KIEV (Reuters) - Ukraine will press on with inflation targeting and plans to lift currency restrictions despite entering a period of instability during elections next year, Central Bank Governor Yakiv Smoliy told Reuters on Wednesday.
The National Bank of Ukraine (NBU) has enough foreign exchange and gold reserves to intervene in the market if needed, and expects to replenish its forex reserves to $19.2 billion with the expected disbursement of IMF loans in December, he said.
Smoliy was aiming to reassure investors as Ukraine gears up for two tightly contested election races in 2019, the presidential election in March and parliamentary polls in October, amid the threat of escalating conflict with Russia.
While it will miss its target to bring inflation below double digits in 2018, the central bank has set itself a target of around 5 percent by the end of 2019 that would allow it to lower its key rate, which is “high enough” at 18 percent, Smoliy said.
The central bank wants to lift foreign exchange restrictions, many of which were imposed or tightened after the collapse of the hryvnia in 2014 following the annexation of Crimea and the war in the Donbass region. The hryvnia has fallen by more than 70 percent since 2014.
Planned reforms include lifting restrictions on Ukrainians opening bank accounts abroad and investing abroad without special permission from the central bank, and on foreign investors withdrawing dividends out of the country.
“The National Bank is out of politics,” Smoliy said in an interview at the bank’s headquarters.
“Of course, the election is a certain stress for citizens, a certain instability, but with the independence of the National Bank, we will continue to adhere to our policy in terms of macrofinancial stability.”
The central bank would also look at whether to scrap a requirement for exporters to sell half of their foreign currency earnings “soon” he said, without giving a firm timeline.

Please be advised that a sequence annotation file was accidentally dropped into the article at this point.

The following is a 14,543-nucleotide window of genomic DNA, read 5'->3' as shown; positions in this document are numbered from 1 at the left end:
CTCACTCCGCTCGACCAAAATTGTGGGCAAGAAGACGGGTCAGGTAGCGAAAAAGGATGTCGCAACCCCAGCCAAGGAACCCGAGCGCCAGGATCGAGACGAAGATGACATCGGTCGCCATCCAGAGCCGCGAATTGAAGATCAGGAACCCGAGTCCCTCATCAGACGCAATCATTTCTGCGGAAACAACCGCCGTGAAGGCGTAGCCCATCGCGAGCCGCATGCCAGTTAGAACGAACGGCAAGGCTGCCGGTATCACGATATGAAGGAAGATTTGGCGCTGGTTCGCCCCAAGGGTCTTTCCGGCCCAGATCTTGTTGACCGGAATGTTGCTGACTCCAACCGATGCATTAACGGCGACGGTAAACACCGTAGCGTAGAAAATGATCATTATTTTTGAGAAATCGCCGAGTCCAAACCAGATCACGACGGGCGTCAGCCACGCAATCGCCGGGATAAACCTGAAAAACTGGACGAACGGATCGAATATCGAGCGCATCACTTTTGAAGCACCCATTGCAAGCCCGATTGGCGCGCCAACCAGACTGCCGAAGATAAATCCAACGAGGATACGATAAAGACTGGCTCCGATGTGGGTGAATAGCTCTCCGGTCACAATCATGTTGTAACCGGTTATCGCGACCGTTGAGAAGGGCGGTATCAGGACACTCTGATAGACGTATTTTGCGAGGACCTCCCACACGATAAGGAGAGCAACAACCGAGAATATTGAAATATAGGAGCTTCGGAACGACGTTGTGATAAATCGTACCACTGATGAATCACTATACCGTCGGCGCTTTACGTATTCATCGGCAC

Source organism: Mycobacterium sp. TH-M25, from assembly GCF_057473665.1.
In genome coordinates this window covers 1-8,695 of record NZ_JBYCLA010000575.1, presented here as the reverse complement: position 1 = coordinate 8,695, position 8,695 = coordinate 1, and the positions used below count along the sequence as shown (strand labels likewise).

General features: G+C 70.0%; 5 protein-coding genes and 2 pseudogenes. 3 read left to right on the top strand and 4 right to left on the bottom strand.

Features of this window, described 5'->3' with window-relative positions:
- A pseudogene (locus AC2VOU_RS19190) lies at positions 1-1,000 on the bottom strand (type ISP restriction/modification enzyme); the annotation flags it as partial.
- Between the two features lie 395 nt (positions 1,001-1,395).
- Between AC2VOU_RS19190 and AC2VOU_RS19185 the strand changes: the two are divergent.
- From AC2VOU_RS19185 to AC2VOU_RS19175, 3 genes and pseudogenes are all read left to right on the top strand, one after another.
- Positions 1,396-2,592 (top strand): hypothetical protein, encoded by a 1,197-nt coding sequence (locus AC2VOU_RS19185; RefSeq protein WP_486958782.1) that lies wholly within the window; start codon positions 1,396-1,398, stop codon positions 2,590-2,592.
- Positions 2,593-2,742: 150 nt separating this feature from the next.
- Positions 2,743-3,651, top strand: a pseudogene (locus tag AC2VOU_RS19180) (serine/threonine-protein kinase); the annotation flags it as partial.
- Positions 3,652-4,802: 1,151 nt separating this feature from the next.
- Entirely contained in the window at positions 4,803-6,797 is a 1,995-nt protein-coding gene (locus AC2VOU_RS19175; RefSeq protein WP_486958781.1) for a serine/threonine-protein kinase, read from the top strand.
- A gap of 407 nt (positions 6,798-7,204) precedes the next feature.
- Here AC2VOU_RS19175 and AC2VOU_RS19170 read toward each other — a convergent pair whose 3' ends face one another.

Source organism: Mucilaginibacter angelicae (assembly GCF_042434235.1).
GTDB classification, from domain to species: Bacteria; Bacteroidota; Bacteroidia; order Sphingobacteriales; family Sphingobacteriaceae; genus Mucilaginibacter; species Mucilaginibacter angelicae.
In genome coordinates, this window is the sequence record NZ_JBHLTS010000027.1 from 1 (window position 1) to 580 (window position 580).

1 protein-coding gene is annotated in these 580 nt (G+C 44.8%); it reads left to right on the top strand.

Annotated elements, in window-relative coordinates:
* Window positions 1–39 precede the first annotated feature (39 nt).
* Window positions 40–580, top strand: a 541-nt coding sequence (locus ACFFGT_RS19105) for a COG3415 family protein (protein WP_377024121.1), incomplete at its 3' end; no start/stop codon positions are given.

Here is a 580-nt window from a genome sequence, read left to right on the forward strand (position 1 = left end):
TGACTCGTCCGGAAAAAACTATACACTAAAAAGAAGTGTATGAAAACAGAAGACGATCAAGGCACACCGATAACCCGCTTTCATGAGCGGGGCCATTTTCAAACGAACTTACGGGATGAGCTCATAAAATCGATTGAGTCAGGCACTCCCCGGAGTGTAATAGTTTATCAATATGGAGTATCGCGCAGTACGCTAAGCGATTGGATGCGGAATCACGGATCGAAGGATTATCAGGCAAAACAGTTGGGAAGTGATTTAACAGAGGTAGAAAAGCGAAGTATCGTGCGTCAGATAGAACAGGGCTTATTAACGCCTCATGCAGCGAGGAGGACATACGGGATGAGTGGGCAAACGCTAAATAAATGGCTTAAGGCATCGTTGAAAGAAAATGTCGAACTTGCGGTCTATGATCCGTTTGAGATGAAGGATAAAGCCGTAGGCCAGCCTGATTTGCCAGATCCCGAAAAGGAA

Smoliy said the central bank would stay independent and not be pressured into printing money, which has happened in previous election cycles when governments courted voters with spending increases.
“The current liquidity on the market is balanced and cannot affect inflationary processes,” he added.
As evidence of his credentials to shepherd the banking system through elections, Smoliy cited the central bank’s currency interventions to calm market jitters after Ukraine introduced martial law last week.
President Petro Poroshenko introduced martial law after Russia fired on three Ukrainian vessels in the Kerch Strait and captured their crews on Nov 25.
The NBU’s interventions “turned out to be quite effective and on Thursday we realized that the trend of panic moods was broken,” Smoliy said.
He added there was practically no outflow of deposits following the martial law announcement. “The banking system almost did not feel the introduction of martial law.”
The International Monetary Fund and other foreign institutions have supported Ukraine’s economy since the Crimea annexation, conditional on Kiev’s pro-Western leadership implementing reforms and tackling corruption.
IMF loan disbursements have effectively been frozen since April 2017 as reforms slowed down, but Smoliy expects the IMF to release a loan tranche in the ten days before Christmas.
“Ukraine has fulfilled all prior actions. Only bureaucratic procedures are left,” he said.
He did not specify what size tranche he expected but said it would help the central bank raise its forex reserves to $19.2 billion from $17.8 billion now.
As part of a clean-up of the banking system, the NBU helped forcibly nationalize Ukraine’s biggest bank against the wishes of its biggest shareholders in 2016, before Smoliy took office.
The decision sparked hundred of lawsuits and on Tuesday a London court threw out a PrivatBank case against the former owners, potentially derailing Kiev’s efforts to claw back money it says was lost to fraud.
PrivatBank said it would appeal the decision and Smoliy said the idea that Ukraine might have to return PrivatBank to its former owners was not under discussion.
“This is a long process, so far it is impossible to ascertain that someone has won and someone has lost,” he said.
Reporting by Natalia Zinets and Matthias Williams; Editing by Hugh Lawson